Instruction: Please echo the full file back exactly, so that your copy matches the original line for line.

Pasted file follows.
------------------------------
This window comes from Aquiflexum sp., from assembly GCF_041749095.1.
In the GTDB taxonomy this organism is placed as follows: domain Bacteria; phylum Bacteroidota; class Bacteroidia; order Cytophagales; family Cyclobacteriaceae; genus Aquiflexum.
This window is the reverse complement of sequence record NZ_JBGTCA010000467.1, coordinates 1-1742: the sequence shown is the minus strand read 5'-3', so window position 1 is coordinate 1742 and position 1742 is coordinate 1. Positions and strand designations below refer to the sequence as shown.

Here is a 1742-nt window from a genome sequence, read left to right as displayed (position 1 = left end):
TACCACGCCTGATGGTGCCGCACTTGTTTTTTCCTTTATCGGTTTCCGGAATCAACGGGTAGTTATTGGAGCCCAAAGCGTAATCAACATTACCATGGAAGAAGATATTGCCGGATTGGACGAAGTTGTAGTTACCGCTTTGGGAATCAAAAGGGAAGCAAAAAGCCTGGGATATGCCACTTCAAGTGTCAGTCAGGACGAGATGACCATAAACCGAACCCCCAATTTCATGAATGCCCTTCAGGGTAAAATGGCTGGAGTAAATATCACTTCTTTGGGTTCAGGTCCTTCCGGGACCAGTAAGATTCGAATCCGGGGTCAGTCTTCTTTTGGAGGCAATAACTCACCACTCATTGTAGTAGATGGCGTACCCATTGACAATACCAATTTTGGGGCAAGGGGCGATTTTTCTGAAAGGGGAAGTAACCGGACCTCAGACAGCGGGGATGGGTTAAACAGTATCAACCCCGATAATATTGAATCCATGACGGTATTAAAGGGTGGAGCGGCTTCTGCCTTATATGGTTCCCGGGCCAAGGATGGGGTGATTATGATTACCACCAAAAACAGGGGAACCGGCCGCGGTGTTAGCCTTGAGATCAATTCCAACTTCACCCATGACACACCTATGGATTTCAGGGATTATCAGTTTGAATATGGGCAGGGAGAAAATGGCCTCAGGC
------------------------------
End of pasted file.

This window comes from Aquiflexum sp., from assembly GCF_041749095.1.
In the GTDB taxonomy this organism is placed as follows: domain Bacteria; phylum Bacteroidota; class Bacteroidia; order Cytophagales; family Cyclobacteriaceae; genus Aquiflexum.
This window is the reverse complement of sequence record NZ_JBGTCA010000467.1, coordinates 1-1742: the sequence shown is the minus strand read 5'-3', so window position 1 is coordinate 1742 and position 1742 is coordinate 1. Positions and strand designations below refer to the sequence as shown.

Here is a 1742-nt window from a genome sequence, read left to right as displayed (position 1 = left end):
TACCACGCCTGATGGTGCCGCACTTGTTTTTTCCTTTATCGGTTTCCGGAATCAACGGGTAGTTATTGGAGCCCAAAGCGTAATCAACATTACCATGGAAGAAGATATTGCCGGATTGGACGAAGTTGTAGTTACCGCTTTGGGAATCAAAAGGGAAGCAAAAAGCCTGGGATATGCCACTTCAAGTGTCAGTCAGGACGAGATGACCATAAACCGAACCCCCAATTTCATGAATGCCCTTCAGGGTAAAATGGCTGGAGTAAATATCACTTCTTTGGGTTCAGGTCCTTCCGGGACCAGTAAGATTCGAATCCGGGGTCAGTCTTCTTTTGGAGGCAATAACTCACCACTCATTGTAGTAGATGGCGTACCCATTGACAATACCAATTTTGGGGCAAGGGGCGATTTTTCTGAAAGGGGAAGTAACCGGACCTCAGACAGCGGGGATGGGTTAAACAGTATCAACCCCGATAATATTGAATCCATGACGGTATTAAAGGGTGGAGCGGCTTCTGCCTTATATGGTTCCCGGGCCAAGGATGGGGTGATTATGATTACCACCAAAAACAGGGGAACCGGCCGCGGTGTTAGCCTTGAGATCAATTCCAACTTCACCCATGACACACCTATGGATTTCAGGGATTATCAGTTTGAATATGGGCAGGGAGAAAATGGCCTCAGGC